PACE will measure atmospheric particles and clouds that scatter and absorb sunlight. Improved characterization of aerosol particles will enable quantifying their impact on marine biology and ocean chemistry, as well as Earth's energy budget and ecological forecasting.[2] PACE will enable scientists to better monitor fisheries, identify harmful algal blooms, and observe changes in marine resources. The color of the ocean is determined by the interaction of sunlight with substances or particles present in seawater such as chlorophyll, a green pigment found in most phytoplankton species. By monitoring global phytoplankton distribution and abundance, the mission will contribute toward understanding the complex systems that drive ocean ecology.[2]

Scientific instruments

The ocean play a critical role in supporting life on Earth as well as the global economy. To understand changes in ocean health related to climate change;[2] formulation of science objectives and sensor requirements for an advanced ocean biology satellite mission began in the year 2000 with a NASA agency-wide carbon cycle initiative that included ocean, terrestrial, and atmospheric disciplines.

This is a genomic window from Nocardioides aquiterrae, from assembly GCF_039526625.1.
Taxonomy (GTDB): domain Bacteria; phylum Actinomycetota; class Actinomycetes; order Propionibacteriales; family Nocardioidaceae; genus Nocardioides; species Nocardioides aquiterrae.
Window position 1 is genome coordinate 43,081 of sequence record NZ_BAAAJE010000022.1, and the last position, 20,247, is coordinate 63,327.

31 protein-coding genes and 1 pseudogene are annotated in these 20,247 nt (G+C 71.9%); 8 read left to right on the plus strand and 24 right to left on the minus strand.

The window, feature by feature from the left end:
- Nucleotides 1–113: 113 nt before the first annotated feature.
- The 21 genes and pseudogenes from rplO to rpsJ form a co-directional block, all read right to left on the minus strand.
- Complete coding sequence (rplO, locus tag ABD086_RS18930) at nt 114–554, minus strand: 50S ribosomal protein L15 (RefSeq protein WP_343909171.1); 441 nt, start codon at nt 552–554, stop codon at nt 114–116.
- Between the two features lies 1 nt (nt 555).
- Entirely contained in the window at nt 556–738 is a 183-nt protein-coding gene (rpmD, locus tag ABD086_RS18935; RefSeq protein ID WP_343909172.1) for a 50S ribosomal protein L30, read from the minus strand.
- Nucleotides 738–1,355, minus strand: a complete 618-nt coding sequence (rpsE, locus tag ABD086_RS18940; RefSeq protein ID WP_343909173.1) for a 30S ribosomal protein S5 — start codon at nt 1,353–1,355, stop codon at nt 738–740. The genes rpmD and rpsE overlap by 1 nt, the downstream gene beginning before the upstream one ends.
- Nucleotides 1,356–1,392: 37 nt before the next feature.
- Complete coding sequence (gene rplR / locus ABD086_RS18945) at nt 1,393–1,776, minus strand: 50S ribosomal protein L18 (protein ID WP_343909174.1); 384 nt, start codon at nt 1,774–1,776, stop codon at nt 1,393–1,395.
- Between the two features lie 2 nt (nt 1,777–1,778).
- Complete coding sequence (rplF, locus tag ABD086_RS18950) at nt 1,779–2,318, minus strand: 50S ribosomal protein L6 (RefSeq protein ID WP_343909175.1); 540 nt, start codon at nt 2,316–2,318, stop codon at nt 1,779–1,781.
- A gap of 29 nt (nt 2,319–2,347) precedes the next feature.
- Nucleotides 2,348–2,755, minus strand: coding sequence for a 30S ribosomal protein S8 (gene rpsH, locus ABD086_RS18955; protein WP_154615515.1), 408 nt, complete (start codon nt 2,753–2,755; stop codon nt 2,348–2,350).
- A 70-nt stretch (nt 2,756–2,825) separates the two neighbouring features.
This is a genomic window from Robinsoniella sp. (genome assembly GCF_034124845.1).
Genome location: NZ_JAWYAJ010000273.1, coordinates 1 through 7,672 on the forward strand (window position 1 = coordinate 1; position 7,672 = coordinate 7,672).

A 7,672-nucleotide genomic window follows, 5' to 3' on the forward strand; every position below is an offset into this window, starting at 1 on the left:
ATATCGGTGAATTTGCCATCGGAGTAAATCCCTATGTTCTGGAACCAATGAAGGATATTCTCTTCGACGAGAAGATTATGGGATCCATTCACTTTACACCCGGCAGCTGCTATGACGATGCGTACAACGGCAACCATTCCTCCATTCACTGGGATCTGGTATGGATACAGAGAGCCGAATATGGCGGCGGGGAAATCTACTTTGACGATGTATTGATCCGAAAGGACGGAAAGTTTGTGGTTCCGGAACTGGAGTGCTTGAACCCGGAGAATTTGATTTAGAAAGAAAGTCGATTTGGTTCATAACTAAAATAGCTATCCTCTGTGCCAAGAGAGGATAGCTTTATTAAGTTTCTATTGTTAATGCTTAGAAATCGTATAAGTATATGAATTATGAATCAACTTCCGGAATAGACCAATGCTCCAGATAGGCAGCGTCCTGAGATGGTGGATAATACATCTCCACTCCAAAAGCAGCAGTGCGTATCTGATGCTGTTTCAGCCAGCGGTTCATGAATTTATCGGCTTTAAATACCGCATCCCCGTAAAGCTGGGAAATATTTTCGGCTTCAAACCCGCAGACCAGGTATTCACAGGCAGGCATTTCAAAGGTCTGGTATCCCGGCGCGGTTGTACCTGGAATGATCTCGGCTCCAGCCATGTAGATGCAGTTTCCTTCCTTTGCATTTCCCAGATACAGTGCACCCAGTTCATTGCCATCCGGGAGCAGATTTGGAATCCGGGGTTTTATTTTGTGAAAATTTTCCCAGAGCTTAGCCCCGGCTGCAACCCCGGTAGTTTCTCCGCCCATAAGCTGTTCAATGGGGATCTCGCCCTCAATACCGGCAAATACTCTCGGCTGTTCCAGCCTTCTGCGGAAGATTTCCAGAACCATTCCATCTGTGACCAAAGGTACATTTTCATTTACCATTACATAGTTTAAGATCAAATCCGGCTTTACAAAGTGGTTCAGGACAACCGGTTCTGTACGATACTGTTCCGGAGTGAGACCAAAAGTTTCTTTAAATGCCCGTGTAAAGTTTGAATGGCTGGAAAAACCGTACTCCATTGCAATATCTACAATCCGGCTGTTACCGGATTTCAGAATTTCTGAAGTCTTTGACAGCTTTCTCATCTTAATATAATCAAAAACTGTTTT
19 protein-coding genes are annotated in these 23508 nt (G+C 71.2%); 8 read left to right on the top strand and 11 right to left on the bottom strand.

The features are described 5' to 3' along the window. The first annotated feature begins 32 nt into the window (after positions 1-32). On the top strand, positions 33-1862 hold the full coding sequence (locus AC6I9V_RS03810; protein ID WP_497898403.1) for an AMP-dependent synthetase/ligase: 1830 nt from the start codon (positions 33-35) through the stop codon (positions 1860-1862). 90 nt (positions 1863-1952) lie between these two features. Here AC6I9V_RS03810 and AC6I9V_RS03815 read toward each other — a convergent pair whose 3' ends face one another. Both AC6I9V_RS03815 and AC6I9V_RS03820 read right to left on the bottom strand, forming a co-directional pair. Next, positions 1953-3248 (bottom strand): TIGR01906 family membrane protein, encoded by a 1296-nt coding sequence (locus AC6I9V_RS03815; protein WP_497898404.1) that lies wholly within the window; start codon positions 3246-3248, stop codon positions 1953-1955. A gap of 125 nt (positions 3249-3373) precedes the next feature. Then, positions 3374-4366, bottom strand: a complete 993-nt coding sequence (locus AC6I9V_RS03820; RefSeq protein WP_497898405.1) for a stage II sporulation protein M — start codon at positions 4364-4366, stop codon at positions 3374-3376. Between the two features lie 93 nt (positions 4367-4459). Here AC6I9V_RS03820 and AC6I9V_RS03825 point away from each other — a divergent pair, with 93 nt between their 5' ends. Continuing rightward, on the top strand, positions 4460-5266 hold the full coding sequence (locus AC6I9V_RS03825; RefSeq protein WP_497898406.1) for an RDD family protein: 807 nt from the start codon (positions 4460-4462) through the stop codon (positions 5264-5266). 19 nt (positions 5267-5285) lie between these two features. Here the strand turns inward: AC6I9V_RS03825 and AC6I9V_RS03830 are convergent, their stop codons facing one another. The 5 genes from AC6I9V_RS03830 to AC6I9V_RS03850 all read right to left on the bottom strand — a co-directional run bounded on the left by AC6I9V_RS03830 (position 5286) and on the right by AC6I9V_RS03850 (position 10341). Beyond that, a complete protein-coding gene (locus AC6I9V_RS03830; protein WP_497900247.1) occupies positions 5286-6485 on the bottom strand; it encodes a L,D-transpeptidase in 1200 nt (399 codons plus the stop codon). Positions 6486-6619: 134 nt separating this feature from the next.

The instrument requirements for this ocean ecology mission are:[2]

  • Ocean Color Instrument (OCI), primary sensor, is a highly advanced optical spectrometer that will be used to measure properties of light over portions of the electromagnetic spectrum. It will enable continuous measurement of light at finer wavelength resolution than previous NASA satellite sensors, extending key system ocean color data records for climate studies.[10] It is capable of measuring the color of the ocean from ultraviolet to shortwave infrared.[10] Wavelengths UV (350-400 nm), visible (400-700 nm), and near-infrared (700-885 nm), as well as several shortwave infrared bands.[2]
  • Spectro-Polarimeter for Planetary Exploration (SPEXone) is a multi-angle polarimeter that provides continuous wavelengths coverage in the range 385-770 nm. It measures the intensity, Degree of Linear Polarization (DoLP) and Angle of Linear Polarization (AoLP) of sunlight reflected back from Earth's atmosphere, land surface, and ocean. The focus of the SPEXone development is to achieve a very high accuracy of DoLP measurements, which facilitates accurate characterization of aerosols in the atmosphere. It observes a ground pixel under 5 viewing angles (0°, ±20° and ±58° on ground), where the ±20° viewports will be used for cross calibration with OCI. Aerosols are small solid or liquid particles suspended in the air that affect climate directly through interaction with solar radiation. Aerosols affect climate indirectly by changing the micro- and macro-physical properties of clouds. According to the Intergovernmental Panel on Climate Change, aerosols are the largest source of error in quantifying the radiative forcing of climate change. SPEXone will enable measurements of optical and micro-physical properties of aerosols with unprecedented detail and accuracy.[11]